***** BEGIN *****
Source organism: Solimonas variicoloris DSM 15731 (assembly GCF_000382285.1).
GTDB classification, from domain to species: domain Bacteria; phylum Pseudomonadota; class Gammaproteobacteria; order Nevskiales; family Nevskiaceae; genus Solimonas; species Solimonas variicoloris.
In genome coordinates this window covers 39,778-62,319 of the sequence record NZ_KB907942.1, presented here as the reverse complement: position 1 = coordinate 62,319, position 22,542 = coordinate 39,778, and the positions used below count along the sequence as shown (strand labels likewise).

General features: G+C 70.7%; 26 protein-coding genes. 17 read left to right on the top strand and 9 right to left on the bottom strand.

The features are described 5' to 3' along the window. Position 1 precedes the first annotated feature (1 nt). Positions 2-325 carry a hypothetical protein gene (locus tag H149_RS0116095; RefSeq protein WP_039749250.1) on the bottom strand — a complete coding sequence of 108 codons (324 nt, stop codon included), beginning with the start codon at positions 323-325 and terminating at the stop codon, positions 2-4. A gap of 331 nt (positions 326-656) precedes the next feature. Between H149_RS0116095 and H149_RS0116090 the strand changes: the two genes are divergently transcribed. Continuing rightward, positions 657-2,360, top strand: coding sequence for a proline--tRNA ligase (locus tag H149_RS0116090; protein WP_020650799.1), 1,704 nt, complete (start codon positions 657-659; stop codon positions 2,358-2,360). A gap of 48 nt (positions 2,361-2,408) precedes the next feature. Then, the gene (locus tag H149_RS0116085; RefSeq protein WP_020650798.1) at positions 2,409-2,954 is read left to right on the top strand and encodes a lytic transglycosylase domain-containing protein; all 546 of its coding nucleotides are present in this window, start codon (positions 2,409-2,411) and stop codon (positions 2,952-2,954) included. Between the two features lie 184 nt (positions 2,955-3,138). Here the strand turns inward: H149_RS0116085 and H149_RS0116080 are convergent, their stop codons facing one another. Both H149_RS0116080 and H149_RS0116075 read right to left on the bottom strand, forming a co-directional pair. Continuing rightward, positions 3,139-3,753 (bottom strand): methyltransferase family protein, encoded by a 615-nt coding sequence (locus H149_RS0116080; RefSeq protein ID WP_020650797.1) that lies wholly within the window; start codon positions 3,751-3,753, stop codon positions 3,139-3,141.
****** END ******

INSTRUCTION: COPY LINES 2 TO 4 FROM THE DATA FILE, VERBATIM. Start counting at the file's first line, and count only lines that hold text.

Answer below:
GTDB classification, from domain to species: domain Bacteria; phylum Pseudomonadota; class Gammaproteobacteria; order Nevskiales; family Nevskiaceae; genus Solimonas; species Solimonas variicoloris.
In genome coordinates this window covers 39,778-62,319 of the sequence record NZ_KB907942.1, presented here as the reverse complement: position 1 = coordinate 62,319, position 22,542 = coordinate 39,778, and the positions used below count along the sequence as shown (strand labels likewise).

General features: G+C 70.7%; 26 protein-coding genes. 17 read left to right on the top strand and 9 right to left on the bottom strand.